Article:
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Jakarta Post

A celebration of gratitude on Mount Bromo

Wed, July 4, 2018   /   12:32 pm
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    Joy and happiness: Dancers perform the Kidung Tengger dance near Mount Bromo in Probolinggo, East Java, as part of the Yadnya Kasada ritual. JP/ Aman Rochman

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    Opening set: A dancer begins the Yadnya Kasada ritual with a brief performance. JP/ Aman Rochman

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    Ancient ceremony: A dance group performs the Reog dance, better known as the mask dance, during the Yadnya Kasada ritual. JP/ Aman Rochman

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    Don't look down: A member of the Tengger tribe prays over the crater of Mount Bromo. JP/ Aman Rochman

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    Give thanks: The Tengger people of East Java pray on Mount Bromo as part of the Yadnya Kasada to show their ritual to show their gratitude to the gods. JP/ Aman Rochman

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    Bonding time: Supandi (right), a local shaman attends the Yadnya Kasada with his family. JP/ Aman Rochman

Aman Rochman

The Tengger people living in Probolinggo, Lumajang, Pasuruan and Malang regencies in East Java celebrated on Saturday the Yadnya Kasada, a ritual based on an ancient legend from the Majapahit kingdom to honor the Hindu gods.

The event is held annually on the 14th day of the Kasada month based on the Hindu Saka calendar, which marks this year as 1940.

As part of the ritual, the region’s Tengger people threw offerings into the crater of the majestic Mount Bromo in Probolinggo at dawn on Saturday.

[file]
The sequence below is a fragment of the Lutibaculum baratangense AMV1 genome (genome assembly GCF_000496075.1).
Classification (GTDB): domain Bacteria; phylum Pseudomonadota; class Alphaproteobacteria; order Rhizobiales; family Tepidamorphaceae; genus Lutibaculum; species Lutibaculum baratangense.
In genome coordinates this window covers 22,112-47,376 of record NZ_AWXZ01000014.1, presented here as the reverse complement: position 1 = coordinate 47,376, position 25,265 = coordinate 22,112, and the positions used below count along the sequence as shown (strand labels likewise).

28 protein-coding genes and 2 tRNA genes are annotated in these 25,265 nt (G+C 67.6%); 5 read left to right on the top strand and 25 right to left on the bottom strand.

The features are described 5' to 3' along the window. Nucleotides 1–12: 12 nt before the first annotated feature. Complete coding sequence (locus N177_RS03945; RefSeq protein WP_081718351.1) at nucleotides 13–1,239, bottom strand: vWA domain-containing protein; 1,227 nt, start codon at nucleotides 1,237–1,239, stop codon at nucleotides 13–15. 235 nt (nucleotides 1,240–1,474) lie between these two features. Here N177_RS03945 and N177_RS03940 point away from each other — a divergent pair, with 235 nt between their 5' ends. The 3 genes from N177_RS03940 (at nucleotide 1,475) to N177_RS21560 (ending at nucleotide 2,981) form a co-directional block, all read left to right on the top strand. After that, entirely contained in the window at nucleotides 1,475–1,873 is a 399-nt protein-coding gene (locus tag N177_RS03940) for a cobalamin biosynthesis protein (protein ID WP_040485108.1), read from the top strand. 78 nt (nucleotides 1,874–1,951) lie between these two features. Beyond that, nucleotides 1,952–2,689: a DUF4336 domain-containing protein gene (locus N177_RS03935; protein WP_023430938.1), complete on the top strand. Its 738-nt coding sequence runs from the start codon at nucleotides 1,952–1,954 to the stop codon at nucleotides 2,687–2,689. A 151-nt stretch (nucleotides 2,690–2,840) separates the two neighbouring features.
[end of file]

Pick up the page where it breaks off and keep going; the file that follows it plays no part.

Supayadi, a 45-year old dukun (shaman) in Wonokitri, a village in the Bromo zone, said no new shamans were selected in the ritual this year, which was why the prayer ceremony did not take as long.

Every year for the Yadnya Kasada ritual, the ethnic Tengger community, as descendants of Majapahit princess Roro Anteng and her consort Joko Seger, is required to make offerings of food and livestock at Mt. Bromo as an expression of gratitude for the security and welfare bestowed by the gods.

“As required by tradition, the offerings are sacrificed after the ritual prayer ceremony at Pura Agung [Grand Hall] by throwing engkek sesaji [offerings] carried by village figures early in the morning or after sunrise as a symbol of [virtue],” Supayadi said.

“Some Tengger people make their offerings a day before the ritual, which is permissible, but for me, [the ritual’s] true meaning is diminished.”

This year, the auspicious occasion was part of the 2018 Bromo Exotica cultural show.

Bromo Exotica executive committee chairman Heri Lentho Prasetyo said the event also featured Bale Ganjur traditional music from Probolinggo, jaranan slining (horse dance) from Lumajang, reog (mask dance) from Ponorogo, jaranan tengger (bamboo horse parade), sendratari kidung tengger (theatrical dance) by Jatiswara Group and nyawiji (unity) poetry readings.